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Lane
Lane, JD, CFP, MBA, CRPS
Category: Tax
Satisfied Customers: 10122
Experience:  Law Degree, specialization in Tax Law and Corporate Law, CFP and MBA, Providing Financial & Tax advice since 1986
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Who is responsible for taxes owed by mother when there is no

Customer Question

who is responsible for taxes owed by mother when there is no estate and only non-probate assets left after her death
Submitted: 2 months ago.
Category: Tax
Expert:  Lane replied 2 months ago.

Hi. My name's Lane. I can help you here.

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If there was no income received after the date of death, then there would be no need to file an estate's income tax return (form 1041).

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But a final year tax return is normally filed by the executor or next of kin if there IS no executor. You can read more about thhat requirement here: https://www.irs.gov/businesses/small-businesses-self-employed/deceased-taxpayers-filing-the-final-returns-of-a-deceased-taxpayer

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IN the event you will use turbotax, here is some information regarding getting it done with THAT package:

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https://ttlc.intuit.com/questions/2806353-when-do-i-file-a-final-tax-return-for-a-deceased-parent-if-they-did-not-during-the-tax-year

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But in terms of who is responsible if any taxes are OWED, if there were assets of any kind (regardless pf their going through probate or not), IRS will look to the beneficiariesof those accounts that bypassed probate as they were still part of the TAXABLE estate (said differently IRS stands in line before any heirs if the taxpayer passes with tax debt already owed)

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In my experience they do not always pursue this, as sometimes the costs of pursuing can be more expensive than the tax revenue generated.

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But technically, so sorry, anyone inheriting assets that should have gone to pay hte tax debt COULD be pursued.

Expert:  Lane replied 2 months ago.

At the time of a taxpayers death, the personal obligation to pay income tax ends and the assets become an "estate." An estate may include money, investments, real estate and other resources, some of which generate taxable income and/or remain taxable property.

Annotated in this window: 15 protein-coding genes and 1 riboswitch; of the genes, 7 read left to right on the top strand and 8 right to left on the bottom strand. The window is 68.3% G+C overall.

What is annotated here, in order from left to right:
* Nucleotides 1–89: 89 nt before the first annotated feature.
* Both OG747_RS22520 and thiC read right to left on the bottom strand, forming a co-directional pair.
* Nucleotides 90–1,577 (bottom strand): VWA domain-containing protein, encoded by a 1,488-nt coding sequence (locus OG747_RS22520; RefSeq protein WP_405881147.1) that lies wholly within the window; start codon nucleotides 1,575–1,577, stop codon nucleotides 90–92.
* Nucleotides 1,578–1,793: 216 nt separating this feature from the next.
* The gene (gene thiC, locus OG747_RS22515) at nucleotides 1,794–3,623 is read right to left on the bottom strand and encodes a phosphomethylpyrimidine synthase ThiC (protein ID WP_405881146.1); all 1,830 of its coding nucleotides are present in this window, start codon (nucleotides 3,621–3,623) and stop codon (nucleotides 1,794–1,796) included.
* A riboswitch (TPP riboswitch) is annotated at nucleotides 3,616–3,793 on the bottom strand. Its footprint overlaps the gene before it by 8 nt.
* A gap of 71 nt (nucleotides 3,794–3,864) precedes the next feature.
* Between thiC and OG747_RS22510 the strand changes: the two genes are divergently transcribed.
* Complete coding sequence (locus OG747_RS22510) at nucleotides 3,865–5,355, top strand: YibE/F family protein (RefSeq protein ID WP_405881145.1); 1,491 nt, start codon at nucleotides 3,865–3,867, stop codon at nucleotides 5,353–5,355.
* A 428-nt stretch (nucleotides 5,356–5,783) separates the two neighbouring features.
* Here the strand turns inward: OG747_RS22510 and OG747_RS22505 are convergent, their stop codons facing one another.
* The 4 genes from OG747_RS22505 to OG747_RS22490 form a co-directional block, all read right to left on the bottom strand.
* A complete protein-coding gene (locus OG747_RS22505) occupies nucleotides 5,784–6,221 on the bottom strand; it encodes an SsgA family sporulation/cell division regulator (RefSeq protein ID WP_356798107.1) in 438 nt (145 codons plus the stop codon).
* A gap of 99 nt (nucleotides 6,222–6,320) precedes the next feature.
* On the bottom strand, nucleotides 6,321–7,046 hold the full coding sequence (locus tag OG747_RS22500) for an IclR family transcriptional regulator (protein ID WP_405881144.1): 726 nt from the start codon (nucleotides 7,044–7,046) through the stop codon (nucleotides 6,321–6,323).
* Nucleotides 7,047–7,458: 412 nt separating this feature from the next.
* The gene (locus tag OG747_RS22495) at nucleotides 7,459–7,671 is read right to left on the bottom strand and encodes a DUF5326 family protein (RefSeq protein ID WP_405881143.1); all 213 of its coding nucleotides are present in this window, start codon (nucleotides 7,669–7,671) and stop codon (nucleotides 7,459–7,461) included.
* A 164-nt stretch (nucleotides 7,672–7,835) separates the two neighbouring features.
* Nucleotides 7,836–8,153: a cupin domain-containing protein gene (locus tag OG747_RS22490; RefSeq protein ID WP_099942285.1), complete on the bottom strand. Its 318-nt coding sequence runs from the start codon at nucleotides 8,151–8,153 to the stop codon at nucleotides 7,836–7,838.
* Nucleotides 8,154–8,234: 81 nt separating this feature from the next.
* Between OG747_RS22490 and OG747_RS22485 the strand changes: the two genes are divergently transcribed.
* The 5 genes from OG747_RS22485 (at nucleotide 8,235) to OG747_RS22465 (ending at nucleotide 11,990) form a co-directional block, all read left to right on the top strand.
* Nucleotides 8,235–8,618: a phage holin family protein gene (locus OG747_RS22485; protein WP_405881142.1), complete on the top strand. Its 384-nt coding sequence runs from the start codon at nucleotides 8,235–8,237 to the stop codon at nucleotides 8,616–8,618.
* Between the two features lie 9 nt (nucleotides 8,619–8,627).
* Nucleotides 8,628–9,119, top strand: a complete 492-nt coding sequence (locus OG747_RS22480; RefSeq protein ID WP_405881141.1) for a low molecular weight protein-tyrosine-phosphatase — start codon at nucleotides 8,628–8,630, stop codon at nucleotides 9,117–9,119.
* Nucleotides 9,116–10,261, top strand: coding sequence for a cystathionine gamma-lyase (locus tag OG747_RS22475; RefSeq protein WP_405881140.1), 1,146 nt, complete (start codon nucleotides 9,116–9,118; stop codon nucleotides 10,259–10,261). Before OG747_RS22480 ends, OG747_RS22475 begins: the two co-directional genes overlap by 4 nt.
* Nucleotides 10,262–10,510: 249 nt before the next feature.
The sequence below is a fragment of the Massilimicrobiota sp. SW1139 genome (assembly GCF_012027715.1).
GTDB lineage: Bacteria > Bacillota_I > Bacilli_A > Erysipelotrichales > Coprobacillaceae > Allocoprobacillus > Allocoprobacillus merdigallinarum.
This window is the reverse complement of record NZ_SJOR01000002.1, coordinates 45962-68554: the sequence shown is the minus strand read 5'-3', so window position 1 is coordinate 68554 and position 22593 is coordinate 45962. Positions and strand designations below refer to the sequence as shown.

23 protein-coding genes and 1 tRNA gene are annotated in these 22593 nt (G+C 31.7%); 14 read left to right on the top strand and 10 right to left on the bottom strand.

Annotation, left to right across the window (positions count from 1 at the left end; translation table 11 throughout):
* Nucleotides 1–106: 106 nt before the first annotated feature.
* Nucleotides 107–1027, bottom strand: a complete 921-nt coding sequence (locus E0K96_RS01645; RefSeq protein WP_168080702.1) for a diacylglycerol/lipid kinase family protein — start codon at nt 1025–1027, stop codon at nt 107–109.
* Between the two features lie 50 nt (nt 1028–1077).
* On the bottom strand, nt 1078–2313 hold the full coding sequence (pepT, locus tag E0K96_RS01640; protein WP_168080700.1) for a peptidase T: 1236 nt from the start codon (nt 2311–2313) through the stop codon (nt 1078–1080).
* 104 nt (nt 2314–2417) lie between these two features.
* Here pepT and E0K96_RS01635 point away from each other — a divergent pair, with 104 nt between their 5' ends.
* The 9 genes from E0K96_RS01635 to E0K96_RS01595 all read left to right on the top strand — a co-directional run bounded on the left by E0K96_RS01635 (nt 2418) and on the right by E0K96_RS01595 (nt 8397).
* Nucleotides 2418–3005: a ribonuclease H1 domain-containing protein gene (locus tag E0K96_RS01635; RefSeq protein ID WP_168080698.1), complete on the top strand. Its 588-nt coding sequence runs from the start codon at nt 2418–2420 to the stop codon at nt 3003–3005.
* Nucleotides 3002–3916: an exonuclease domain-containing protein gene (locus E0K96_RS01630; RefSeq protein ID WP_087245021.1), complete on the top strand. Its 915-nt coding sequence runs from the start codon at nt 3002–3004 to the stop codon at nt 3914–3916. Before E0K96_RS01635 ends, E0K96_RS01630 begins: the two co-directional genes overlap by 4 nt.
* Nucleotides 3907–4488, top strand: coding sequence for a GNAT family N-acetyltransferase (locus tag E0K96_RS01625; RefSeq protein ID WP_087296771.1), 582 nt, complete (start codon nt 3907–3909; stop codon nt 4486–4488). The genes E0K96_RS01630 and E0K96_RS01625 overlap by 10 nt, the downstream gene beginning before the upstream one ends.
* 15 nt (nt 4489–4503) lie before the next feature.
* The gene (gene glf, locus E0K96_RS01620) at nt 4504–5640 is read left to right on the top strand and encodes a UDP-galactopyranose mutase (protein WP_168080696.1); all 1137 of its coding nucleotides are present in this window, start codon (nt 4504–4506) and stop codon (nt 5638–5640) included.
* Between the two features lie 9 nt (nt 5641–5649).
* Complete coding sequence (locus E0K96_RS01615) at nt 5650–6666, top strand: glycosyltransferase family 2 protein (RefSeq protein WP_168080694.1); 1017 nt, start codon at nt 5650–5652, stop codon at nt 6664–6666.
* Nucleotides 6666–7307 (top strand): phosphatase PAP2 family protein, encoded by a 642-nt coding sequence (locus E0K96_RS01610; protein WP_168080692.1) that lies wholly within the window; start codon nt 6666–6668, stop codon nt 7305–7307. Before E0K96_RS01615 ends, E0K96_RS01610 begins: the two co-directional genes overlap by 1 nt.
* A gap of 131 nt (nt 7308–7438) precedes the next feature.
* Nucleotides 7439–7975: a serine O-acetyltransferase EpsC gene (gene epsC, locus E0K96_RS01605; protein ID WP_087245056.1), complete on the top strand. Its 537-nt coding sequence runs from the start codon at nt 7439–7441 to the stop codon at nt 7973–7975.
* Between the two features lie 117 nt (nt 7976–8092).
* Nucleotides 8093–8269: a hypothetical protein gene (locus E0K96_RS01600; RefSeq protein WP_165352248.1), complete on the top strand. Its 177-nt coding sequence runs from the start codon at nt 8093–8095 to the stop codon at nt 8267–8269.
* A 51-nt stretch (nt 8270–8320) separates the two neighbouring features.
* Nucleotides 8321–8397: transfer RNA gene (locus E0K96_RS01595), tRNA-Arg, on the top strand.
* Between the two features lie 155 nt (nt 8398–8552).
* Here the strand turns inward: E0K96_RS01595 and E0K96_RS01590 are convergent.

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It miight help to understand the law here. When you die, the IRS asserts a lien against the assets of your estate. A federal tax lien along with other debts must be satisfied out of these assets before any of the property can pass to your heirs.

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The law does not require the IRS to notify anyone of the lien: It's just there, legally, and follows the property if that property passes to the heirs and the tax remains unpaid.

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Setting up a trust, POD, TOD and other agreements which names beneficiaries and allows the estate to avoid probate, does not nullify tax obligations.

Expert:  Lane replied 2 months ago.

Please let me know if you have any questions at all, before rating me

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If this HAS helped, and you DON’T have other questions … I'd appreciate a positive rating (using the stars or faces on your screen, and then clicking “submit") ... Otherwise JA doesn't credit me for the work here.

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Thank you!

Lane

I hold a law degree, (Juris Doctorate), with concentration in Tax Law, Estate law & Corporate law, an MBA, with specialization in financial accounting & tax, a BBA, and CFP & CRPS designations, as well - I’ve been providing financial, Social Security/Medicare, estate, corporate, non-profit, and tax advice, since 1986.

Expert:  Lane replied 2 months ago.

Hi,

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Just checking back in to see if you had further questions. Let me know if my answer helped too provide clarity.

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I hope you’ll rate me (using those stars, or faces on your screen, by clicking submit) based on thoroughness and accuracy, rather than any good news / bad news content. Otherwise I’m working for no crediting at all here.

Thank you!

Lane

I have a law degree, (Juris Doctorate), with concentration in Tax Law, Estate law & Corporate law, an MBA, with specialization in financial accounting & tax, a BBA, and CFP & CRPS designations, as well - I’ve been providing financial, Social Security/Medicare, estate, corporate, non-profit, and tax advice, since 1986

Expert:  Lane replied 2 months ago.

Hi,

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DId you see my answer?

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let me know if you need more here.

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Lane

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